Let’s Talk About That “Fresh Car Smell” and What It Might Mean for Our Families!
We all love that new car smell, don’t we? It’s an intoxicating aroma that seems to scream, “welcome to your shiny new ride!” However, have you ever stopped to consider what causes this distinctive scent? You might be surprised to find out that this “fresh car smell” could carry some potential health risks.
Yes, you heard that right – our beloved new car aroma comes from off-gassing Volatile Organic Compounds (VOCs) and other potentially hazardous chemicals. These have been connected to various health concerns, even increasing the risk of cancer. Now, California has stepped up with Proposition 65, which mandates businesses to warn us about exposure to these harmful substances. So, let’s delve into the matter and talk about how we can reduce the impact on our health.
So, what’s the fuss about?
- The VOCs Culprit
VOCs, or Volatile Organic Compounds, are gases released from certain solids or liquids. In our cars, these chemicals come from parts like the upholstery, dashboard, carpeting, and even the steering wheel. This new car smell we adore is essentially a cocktail of these VOCs. Some common VOCs found in cars like benzene, toluene, and formaldehyde, have known negative health impacts.
- The Chemical Cocktail
Besides VOCs, our cars also contain other hazardous substances, such as flame retardants, plasticizers, and heavy metals. They hide in the seat covers, plastic parts, and even the air conditioning system, creating potential health risks.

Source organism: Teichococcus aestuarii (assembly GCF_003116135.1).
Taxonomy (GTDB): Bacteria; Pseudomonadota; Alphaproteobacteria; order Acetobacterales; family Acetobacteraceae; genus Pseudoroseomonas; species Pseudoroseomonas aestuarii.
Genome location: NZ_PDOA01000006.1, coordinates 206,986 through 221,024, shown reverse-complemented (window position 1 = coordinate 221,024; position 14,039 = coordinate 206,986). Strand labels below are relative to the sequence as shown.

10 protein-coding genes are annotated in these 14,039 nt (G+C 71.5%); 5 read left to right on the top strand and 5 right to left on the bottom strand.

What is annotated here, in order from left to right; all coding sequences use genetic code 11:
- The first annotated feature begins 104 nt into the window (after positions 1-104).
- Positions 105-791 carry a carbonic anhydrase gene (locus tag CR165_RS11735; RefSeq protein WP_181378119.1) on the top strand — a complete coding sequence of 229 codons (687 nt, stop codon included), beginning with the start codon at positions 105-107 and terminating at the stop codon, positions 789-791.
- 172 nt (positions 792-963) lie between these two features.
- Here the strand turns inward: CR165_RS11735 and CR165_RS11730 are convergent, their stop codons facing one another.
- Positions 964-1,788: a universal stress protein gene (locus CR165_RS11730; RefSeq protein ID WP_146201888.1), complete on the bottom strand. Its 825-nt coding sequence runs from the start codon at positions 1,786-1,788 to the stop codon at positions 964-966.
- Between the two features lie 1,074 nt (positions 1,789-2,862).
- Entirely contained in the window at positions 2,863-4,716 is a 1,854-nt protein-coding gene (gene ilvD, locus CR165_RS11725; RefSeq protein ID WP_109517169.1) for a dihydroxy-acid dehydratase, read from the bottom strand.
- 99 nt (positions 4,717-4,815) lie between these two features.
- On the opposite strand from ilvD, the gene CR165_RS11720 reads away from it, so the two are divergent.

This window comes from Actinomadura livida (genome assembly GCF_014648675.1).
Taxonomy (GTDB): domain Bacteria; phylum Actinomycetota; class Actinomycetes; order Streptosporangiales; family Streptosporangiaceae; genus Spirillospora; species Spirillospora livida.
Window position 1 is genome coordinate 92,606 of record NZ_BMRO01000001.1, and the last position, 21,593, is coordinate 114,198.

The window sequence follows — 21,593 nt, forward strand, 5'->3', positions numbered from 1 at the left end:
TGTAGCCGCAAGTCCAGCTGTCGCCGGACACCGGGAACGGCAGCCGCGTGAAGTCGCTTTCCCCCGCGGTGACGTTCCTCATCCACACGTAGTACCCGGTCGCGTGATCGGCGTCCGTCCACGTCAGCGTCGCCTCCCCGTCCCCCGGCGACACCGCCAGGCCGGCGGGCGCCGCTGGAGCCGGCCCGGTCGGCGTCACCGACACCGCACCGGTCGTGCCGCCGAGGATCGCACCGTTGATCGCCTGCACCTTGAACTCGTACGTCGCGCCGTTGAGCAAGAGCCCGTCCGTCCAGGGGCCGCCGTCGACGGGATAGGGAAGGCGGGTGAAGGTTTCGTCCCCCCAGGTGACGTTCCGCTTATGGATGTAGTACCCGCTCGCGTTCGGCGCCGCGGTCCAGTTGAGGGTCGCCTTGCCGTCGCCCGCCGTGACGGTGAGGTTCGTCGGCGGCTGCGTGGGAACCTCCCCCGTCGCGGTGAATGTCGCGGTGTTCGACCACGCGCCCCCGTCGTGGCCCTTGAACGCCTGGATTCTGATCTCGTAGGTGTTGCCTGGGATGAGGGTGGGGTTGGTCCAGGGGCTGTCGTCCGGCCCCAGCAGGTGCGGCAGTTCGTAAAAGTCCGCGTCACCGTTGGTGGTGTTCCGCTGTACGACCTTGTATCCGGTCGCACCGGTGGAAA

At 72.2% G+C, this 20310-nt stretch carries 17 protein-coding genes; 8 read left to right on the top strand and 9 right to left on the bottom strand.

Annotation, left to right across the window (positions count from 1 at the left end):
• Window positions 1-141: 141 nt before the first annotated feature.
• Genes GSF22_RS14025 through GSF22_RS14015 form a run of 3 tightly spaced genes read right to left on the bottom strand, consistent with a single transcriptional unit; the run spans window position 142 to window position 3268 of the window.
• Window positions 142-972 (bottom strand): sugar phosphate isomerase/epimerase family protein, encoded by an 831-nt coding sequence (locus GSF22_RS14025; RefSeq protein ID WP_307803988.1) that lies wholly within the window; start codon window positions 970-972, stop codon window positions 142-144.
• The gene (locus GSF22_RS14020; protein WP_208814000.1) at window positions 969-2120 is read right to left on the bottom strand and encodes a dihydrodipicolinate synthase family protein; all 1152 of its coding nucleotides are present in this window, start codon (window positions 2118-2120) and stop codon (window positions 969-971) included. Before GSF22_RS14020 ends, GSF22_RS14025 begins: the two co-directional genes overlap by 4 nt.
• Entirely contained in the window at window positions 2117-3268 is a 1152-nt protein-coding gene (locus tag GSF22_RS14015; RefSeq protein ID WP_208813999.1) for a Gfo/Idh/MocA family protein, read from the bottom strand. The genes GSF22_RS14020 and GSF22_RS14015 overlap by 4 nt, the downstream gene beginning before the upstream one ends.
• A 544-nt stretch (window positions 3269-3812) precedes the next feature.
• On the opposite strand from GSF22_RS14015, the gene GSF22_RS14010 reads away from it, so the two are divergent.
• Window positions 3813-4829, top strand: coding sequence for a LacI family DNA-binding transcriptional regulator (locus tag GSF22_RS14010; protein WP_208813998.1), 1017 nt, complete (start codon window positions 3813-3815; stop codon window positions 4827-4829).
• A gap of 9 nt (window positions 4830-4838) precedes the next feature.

- Cancer Risks and Proposition 65
California’s Proposition 65, also known as the Safe Drinking Water and Toxic Enforcement Act, calls for warnings about chemicals that cause cancer, birth defects, or other reproductive harm. Many substances found in new cars fall under this regulation, connecting new car interiors to potential cancer risks.
The Health Impact of That New Car Smell
In the short term, exposure to these chemicals can cause discomfort like throat, eye, and nose irritation, headaches, dizziness, and even more serious conditions such as nausea and vomiting. For those of us with kids who have asthma or allergies, these effects can intensify, causing worsened symptoms and breathing difficulties.
Moreover, additional concerns emerge when considering prolonged exposure to these substances. Gradually, such chemicals can result in the development of chronic respiratory problems, as well as cause damage to the liver, kidneys, and the neurological system. However, the most alarming consequence of long-term exposure is the heightened risk of cancer formation. For example, benzene, a common VOC found in new cars, is a known human carcinogen, and long-term exposure can lead to leukemia and other blood cell cancers.
So, what can we do about it?
There are several ways we can reduce the toxic load from our new cars:
- Off-Gassing Measures:
Park your car in a well-ventilated area or under the sun and leave the windows down as often as you can. Warm temperatures accelerate the off-gassing process, helping to get rid of a substantial portion of the VOCs before you start using the car regularly.
- Activated Carbon Filters: